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MARTIN LUTHER'S THEOLOGY: ITS HISTORICAL AND SYSTEMATIC DEVELOPMENT. By Bernhard Lohse. Translated from the German and edited by Roy A. Harrisville. Minneapolis: Fortress, 1999. Pp. xiv + 393. $43

This splendid volume is the product of years of study of Luther's writings, of thoughtful engagement with the field of Luther studies, and of the historian's careful contextualization of theological ideas. Without overturning the traditional view of the reformer's theology Lohse offers insights and evaluations that draw the reader into fresh critical engagement with Luther's thought.

Rather than opting for either an historical-genetic or systematic analysis of Luther's theology, L. offers both and demonstrates forcefully how indispensable they are to each other. So, for example, attempts to differentiate sharply between the "young" and the "old" Luther founder on the "considerable consistency and continuity" (8) of thought revealed by his theology as a whole. At the same time one encounters considerable development precipitated by the various conflicts of Luther's career. L. views Luther through a dual lens: as the polemical pastor immersed in the daily battle of opinions and as a critical theologian whose public engagements emerged from convictions carefully and systematically formulated. On numerous occasions L. reminds the reader to consider the polemical exigencies of the moment in weighing Luther's (over)statements. Simultaneously, L. insists that, although Luther published no dogmatics like those of Melanchthon or Calvin, he did produce in his various writings a dogmatics in outline. This L. then analyzes and develops in Part 3.

In Part 1, L. presents his methodological reflections and briefly describes the historical developments of import for Luther's formation as a theologian. These reflections serve as introduction to Part 2 on the historical development of Luther's thought and are in themselves an invaluable contribution to Luther studies. Beginning with the earliest writings (the Marginal Notes on Augustine and Peter Lombard, the First Psalms Lecture, the Lectures on Romans, Galatians, and Hebrews) L. astutely identifies the distinctive shifts Luther was already making within the theology he inherited. L. then moves through Luther's career, from the public outbreak of the indulgences controversy and the Peasants' War to the disputes with Erasmus, Zwingli, the radical reformers, and the antinomians, analyzing the import of each for Luther's theological development. He notes the sharp articulation in the heat of conflict of themes already present in writings. For example, with regard to Luther's reaction to the Wittenberg radicals, L. cites passages from 1521 to show that "Luther's view of the authorities was thus not merely a reaction to developments at Wittenberg, but conversely, his attitude toward the Wittenberg reformers not least resulted from a view of the authorities that had already been fixed in its features" (149). At the same time, L. lifts up the crucial changes Luther made in reaction to his experiences. For example, again in reference to developments in Wittenberg, L. writes: In Luther's "1521 exposition of the Magnificat he could say: `No one can correctly understand God or His Word unless he has received such understanding immediately from the Holy Spirit. But no one can receive it from the Holy Spirit without experiencing, proving, and feeling it....' After his experiences with the Wittenberg reformers Luther was more cautious on the subject. Now he accented the necessity of the external Word, as found in Scripture, and which must be preached ever anew" (148). In both his historical and systematic analyses L. is sensitive to the big picture as well as to nuances and occasional motifs. He allows the reader to trace when the concept of law and gospel became dominant for Luther, to appreciate the shift in emphasis from the universal priesthood to the office of ministry, and to interpret these and other doctrines within the indispensable framework of Luther's eschatology and view of God.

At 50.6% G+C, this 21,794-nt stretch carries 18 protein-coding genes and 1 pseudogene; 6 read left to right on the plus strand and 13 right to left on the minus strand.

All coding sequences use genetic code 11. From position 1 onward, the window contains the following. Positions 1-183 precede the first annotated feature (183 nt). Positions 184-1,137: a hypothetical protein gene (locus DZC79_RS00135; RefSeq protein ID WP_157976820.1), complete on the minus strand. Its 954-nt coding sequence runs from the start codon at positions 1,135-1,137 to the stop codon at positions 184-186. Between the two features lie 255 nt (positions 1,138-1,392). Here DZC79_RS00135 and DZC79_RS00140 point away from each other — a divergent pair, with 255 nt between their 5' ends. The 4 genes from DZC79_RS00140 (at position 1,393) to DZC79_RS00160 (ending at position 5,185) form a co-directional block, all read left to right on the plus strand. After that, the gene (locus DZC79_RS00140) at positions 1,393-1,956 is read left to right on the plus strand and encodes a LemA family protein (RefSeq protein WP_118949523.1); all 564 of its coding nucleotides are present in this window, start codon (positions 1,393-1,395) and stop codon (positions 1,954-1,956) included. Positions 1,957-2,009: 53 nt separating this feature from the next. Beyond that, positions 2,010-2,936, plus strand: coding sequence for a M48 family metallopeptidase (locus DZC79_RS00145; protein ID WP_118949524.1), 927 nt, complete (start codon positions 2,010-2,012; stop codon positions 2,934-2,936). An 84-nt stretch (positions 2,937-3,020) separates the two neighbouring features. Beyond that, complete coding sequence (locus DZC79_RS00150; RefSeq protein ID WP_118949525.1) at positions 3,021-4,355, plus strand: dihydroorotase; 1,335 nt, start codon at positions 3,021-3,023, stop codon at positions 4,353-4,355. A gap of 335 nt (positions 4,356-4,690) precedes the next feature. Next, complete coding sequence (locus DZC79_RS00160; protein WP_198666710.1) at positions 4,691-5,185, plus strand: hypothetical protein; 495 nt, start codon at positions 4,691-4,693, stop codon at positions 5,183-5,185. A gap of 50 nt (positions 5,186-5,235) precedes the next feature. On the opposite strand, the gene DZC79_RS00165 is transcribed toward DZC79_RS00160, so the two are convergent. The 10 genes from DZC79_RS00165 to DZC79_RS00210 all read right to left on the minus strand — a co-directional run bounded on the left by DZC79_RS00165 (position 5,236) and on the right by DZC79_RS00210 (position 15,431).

L. forthrightly addresses the most disturbing, indeed notorious, episodes of Luther's career and their historical legacy. On the charged issues of the Jews and the two-kingdoms doctrine, he emphasizes the particular historical contexts in which Luther acted and wrote. He is scrupulous in judging Luther as a man of his time, recognizing the faults and shortcomings for which he can be held accountable while rejecting ahistorical criticism that disregards the underlying assumptions and limitations of Reformation societies.

This book is an outstanding demonstration of the historical theologian's craft. It will be of value to a wide audience. Those conversant with Luther studies will be interested to read L.'s evaluation of various interpretive proposals in the field as well as his own judgments on debated questions. Teachers of Reformation history and theology can draw upon its material to suit courses from introductory to advanced levels.

JANE E. STROHL Pacific Lutheran Theological Seminary, Berkeley
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Title Annotation:Review
Publication:Theological Studies
Article Type:Book Review
Date:Dec 1, 2000

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